Sunday, 30 October 2011

Swans, heron, deer and the island mink!

 Swan shows intruder who is boss

On one of the few cold and misty mornings we've had so far this year I went over to Bushy Park to 'soak up' the atmosphere.  Part of Heron Pond was in sunshine as the mist started to burn off and I spotted this swan preparing to attack an intruder.

 The intruder decides it is better to 'fight another day'

On this occasion the intruder thought better of taking on his attacker and opted for flight rather than fight.

 The dominant cob is determined to make a point

Not satisfied with the intruder's attempt at flight the dominant male tries to pick a fight and chases the other swan in an attempt to engage in battle.  A coot hurriedly swims away from the battle front.

 In hot pursuit

The intruder puts on a spurt of speed and heads away from the dominant swan's territory with his pursuer gradually losing momentum.

What powerful wings . . .

 Meanwhile, away from the fight, another pair of swans glide across the park

 The Diana Fountain in early morning mist

 Stag in sunlight

As the day warmed up most of the stag 'activity' calmed down and this stag stood unchallenged with his harem close by.

Two young bucks reflected in the Longford River
 Doe makes a bid for freedom

This doe managed to sneak away from the harem and headed for the stream.  She had only rested there a few minutes when a rival stag spotted her and decided to 'try his luck'! 

 Not interested!

The doe was underwhelmed by her erstwhile suitor and 'did a runner'.  Undeterred he followed her but soon encountered a rival stag on the other side of the water.

 Loser . . .

 Another loser . . .

Stags with no mates!  These two old boys showed signs of battle fatigue.  They were obviously just two of the losers in this year's rut.

 Tern and its reflection in the Longford River

 Heron on the hunt . . .  a failed attempt

I watched this heron patiently wade through a stretch of water in search of lunch.  During the 15 minutes that I stopped to watch it in action it made many attempts to catch but failed more often than it succeeded.  However, I did see it spear and swallow several fish.  

 Another impressive attempt

 Success at last

 A little grebe goes unnoticed by most members of the public

 Mink on neighbour's deck with supper

 The mink has been around quite a bit of late which is bad news for the local waterfowl.  Several weeks ago I saw it carrying off a coot and last week I was just too late to save a young female tufted duck.  It hides in the shadows of the bank and pounces on unsuspecting wildfowl but it also catches fish.  This is the second fish I've seen it take.  Shortly after it had carried off the tufted duck I saw it or another mink hiding in an overhang of the riverbank.  I knew its habit of swimming round the house in order to access the front deck and had occasionally seen it head along the neighbour's deck towards me before suddenly doing a disappearing act.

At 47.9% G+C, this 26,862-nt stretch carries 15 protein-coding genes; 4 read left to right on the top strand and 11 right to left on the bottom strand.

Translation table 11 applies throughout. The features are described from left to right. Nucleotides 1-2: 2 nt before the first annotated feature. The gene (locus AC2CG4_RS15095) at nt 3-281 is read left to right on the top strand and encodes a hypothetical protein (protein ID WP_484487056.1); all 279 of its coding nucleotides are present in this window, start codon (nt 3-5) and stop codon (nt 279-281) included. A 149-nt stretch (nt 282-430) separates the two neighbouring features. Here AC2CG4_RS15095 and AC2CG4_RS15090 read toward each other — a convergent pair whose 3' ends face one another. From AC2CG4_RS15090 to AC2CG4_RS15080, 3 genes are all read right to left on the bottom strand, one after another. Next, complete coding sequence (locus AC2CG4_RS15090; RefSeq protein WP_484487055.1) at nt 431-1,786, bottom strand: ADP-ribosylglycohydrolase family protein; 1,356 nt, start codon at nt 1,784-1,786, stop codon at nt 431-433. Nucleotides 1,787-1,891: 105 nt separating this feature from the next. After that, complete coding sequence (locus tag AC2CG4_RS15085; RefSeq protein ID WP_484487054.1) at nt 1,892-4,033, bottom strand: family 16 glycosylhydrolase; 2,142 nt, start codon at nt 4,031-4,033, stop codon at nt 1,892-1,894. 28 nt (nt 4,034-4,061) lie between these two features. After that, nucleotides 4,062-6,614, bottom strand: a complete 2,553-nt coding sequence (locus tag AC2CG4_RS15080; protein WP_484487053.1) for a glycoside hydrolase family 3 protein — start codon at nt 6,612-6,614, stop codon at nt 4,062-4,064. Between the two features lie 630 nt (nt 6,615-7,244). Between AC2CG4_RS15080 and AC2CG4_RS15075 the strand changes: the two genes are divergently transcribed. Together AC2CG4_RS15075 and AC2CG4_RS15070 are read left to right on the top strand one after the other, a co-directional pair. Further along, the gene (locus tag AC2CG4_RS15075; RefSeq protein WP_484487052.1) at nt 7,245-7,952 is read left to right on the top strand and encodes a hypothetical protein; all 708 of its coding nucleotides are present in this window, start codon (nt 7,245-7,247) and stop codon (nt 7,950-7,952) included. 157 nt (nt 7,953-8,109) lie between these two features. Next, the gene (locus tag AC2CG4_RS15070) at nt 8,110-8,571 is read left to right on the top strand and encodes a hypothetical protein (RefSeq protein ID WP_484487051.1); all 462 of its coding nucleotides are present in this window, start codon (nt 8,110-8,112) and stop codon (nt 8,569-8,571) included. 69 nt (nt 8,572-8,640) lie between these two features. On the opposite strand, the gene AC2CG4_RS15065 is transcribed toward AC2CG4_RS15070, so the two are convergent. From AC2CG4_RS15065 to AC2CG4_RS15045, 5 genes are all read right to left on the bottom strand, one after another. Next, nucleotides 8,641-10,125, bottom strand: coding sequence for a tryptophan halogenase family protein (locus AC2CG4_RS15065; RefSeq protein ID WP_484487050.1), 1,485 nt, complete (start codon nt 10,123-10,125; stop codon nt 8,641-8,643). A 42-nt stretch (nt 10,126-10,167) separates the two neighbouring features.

Heading for home

For several years a mink has been using the end section of a neighbour's hull as a bolthole.  I can usually tell when the beast is about because the ducks and other waterfowl are spooked at any sudden movement.  If the mink's on the prowl they fly in panic away from the river bank and head for the middle of the river.  Once there they all turn and face in the direction of the mink, watching its every movement.  It's a bit of a giveaway!  I've sometimes seen it sneak from its bolthole into the river and immediately hide in a recess in the campshedding.  In the shadow of the bank the mink is almost invisible with only its bright eyes glinting and the white dot on its chin showing if it raises its head.
The mink has now been evicted from its bolthole and is no doubt looking for somewhere new to rest up, eat and digest its meals in peace!

Sunday, 2 October 2011

Autumn in Bushy Park

 Fallow deer resting

It's been incredibly warm for late September/early October - far too warm for much activity in the daytime.  This is the time of year when photographers flock to the park to take images of the rut, pictures of stags locking horns.  The park echoes to the sound of belling stags trying to impress as many does as possible with a series of deep bellows and rapid grunts, their breath turning to vapour in the cool autumn air.  This week the deer are in heat with temperatures to match.  Most of the 'action' happens between dusk and dawn but in a normal year, when the weather is cooler,  there's still a chance to watch stags lock antlers during the morning and late afternoon, but this year the heat has taken its toll and the deer are lethargic.

Young fallow deer keeps an eye on me

The female deer still have young with them and are very protective at the moment.  What with the stags in rut and the does guarding their young now is not the time to get too close to the herds nor to allow dogs to 'worry' the wild deer.  In spite of notices posted in many places in the park requesting dog owners to keep their dogs on leads for the time being, I saw only one dog owner abiding by the rules while I was there, putting the deer's welfare before their own gratification.  No wonder there have been incidents of stags attacking humans this week.
 Young fallow deer heads towards his mother

Hugging the shade
Albino fallow deer 

 Leaping deer

Red deer proclaiming his prowess

This stag had 'acquired' a good sized harem but was still on the lookout for any stray does he could round up.  Earlier I had come across a stag who'd obviously had a rough night and was recovering on his own in the shade.  He look very dejected and may well have sustained some injuries over and above the indignity of defeat by a stronger rival.

 Fallow doe heading for her herd

Time to make a run for it

 You're going the wrong way!

 Tender moment between doe and her youngster

I can't believe you're still hungry

Elsewhere in park  . . .

 Moorhen feeding her chick